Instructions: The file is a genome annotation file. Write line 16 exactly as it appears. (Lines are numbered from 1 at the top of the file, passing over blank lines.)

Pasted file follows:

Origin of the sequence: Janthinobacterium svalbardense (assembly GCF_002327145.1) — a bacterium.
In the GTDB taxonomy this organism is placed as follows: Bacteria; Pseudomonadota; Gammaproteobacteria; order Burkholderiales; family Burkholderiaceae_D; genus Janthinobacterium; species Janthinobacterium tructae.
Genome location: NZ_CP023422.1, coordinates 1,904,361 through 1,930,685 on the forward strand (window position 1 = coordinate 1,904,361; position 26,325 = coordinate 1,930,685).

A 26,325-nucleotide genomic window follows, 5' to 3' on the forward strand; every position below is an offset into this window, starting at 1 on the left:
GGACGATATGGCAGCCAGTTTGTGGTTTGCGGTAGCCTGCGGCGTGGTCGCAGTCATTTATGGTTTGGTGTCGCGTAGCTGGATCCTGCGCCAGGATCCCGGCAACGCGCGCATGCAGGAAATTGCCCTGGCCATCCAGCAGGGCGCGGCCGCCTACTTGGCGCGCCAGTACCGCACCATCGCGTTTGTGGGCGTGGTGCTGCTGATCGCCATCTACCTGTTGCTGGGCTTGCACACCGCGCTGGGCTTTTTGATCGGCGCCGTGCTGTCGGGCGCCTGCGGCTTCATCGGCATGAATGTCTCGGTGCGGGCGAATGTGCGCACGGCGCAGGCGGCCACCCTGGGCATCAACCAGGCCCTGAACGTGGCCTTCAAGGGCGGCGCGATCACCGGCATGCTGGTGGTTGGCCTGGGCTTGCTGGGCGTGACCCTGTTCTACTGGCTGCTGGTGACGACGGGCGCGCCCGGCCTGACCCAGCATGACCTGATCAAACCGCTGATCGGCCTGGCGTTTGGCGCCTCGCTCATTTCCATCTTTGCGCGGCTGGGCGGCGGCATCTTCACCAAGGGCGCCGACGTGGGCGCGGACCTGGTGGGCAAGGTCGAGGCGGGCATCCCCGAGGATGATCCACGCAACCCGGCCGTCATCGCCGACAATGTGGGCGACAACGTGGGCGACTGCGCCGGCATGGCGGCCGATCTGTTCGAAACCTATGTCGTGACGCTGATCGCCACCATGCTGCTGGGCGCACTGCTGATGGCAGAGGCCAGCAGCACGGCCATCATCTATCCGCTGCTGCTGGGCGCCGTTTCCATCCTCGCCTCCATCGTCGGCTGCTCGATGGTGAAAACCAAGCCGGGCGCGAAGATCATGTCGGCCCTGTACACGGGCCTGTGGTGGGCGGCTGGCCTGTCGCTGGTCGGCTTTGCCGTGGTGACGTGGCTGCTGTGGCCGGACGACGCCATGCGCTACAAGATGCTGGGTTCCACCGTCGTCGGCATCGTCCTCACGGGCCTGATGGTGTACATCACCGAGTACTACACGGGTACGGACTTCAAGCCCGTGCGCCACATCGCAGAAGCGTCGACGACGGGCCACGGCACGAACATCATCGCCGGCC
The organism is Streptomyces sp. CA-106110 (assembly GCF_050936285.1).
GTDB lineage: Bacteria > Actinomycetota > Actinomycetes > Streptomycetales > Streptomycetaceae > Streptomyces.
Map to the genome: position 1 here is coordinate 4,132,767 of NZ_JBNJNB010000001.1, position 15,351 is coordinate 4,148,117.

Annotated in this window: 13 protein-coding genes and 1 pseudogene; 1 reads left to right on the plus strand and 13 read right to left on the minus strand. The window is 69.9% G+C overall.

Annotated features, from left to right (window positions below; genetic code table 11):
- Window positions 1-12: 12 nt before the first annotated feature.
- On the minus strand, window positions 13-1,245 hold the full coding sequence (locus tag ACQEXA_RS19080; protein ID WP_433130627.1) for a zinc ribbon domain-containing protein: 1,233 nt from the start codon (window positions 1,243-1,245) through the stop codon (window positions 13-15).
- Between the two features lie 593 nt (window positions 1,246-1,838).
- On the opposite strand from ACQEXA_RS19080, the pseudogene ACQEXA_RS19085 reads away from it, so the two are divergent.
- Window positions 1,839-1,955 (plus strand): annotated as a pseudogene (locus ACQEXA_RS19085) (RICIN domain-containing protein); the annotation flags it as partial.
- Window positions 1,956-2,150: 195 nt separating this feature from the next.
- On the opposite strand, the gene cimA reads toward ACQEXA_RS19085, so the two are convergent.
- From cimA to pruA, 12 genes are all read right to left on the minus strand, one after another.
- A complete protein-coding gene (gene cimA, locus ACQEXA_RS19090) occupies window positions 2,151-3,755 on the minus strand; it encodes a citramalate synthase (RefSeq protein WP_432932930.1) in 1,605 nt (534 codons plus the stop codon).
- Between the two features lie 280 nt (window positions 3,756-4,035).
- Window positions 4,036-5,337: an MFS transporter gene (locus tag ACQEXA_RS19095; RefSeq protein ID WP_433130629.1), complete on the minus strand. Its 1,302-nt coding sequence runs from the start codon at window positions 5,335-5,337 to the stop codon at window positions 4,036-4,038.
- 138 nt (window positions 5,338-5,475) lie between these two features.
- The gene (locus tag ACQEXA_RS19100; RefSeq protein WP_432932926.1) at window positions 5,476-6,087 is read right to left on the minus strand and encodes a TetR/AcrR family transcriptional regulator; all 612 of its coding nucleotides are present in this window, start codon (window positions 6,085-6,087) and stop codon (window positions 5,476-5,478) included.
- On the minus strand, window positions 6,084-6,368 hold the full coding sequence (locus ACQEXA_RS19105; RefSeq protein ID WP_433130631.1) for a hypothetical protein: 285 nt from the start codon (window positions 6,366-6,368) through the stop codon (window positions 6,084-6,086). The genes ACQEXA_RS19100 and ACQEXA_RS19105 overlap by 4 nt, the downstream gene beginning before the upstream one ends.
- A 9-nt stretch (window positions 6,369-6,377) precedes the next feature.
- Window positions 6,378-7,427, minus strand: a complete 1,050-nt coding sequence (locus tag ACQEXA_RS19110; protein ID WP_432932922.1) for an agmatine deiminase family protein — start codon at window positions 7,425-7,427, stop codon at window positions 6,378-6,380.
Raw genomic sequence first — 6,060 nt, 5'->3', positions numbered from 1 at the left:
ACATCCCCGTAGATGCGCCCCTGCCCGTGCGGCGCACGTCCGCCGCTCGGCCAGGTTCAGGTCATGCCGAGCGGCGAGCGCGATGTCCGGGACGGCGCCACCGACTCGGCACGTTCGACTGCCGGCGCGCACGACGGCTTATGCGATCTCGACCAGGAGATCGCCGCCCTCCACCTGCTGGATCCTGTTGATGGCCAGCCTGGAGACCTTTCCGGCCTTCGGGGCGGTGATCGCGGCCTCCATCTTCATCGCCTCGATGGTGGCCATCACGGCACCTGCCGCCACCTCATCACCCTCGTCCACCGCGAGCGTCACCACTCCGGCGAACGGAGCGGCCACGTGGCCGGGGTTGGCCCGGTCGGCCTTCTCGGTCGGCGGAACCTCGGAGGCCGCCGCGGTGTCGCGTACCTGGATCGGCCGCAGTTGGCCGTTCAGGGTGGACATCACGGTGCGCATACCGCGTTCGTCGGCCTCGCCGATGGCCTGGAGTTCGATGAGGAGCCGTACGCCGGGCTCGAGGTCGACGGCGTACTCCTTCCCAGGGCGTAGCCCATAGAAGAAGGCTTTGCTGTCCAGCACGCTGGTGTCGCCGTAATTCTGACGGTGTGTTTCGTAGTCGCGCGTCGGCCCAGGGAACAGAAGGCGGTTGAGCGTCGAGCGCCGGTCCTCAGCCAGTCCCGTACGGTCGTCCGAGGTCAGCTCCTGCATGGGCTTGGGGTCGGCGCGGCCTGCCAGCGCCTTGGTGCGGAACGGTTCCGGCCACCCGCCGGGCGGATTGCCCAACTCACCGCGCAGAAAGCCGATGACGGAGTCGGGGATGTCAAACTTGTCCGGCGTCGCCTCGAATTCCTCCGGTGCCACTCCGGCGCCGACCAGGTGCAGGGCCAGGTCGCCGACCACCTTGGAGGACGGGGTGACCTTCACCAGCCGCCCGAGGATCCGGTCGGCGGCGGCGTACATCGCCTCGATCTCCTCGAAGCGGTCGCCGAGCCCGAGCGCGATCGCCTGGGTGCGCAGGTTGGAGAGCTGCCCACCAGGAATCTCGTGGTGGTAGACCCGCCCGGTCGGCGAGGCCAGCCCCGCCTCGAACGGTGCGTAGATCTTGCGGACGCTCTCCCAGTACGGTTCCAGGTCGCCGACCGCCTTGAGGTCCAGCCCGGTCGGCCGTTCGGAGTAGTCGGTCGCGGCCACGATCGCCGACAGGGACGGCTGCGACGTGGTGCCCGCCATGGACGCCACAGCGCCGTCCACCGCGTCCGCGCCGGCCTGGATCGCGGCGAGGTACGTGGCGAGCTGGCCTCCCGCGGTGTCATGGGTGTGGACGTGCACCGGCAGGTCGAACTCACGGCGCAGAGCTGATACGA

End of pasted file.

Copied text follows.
- Window positions 1,956-2,150: 195 nt separating this feature from the next.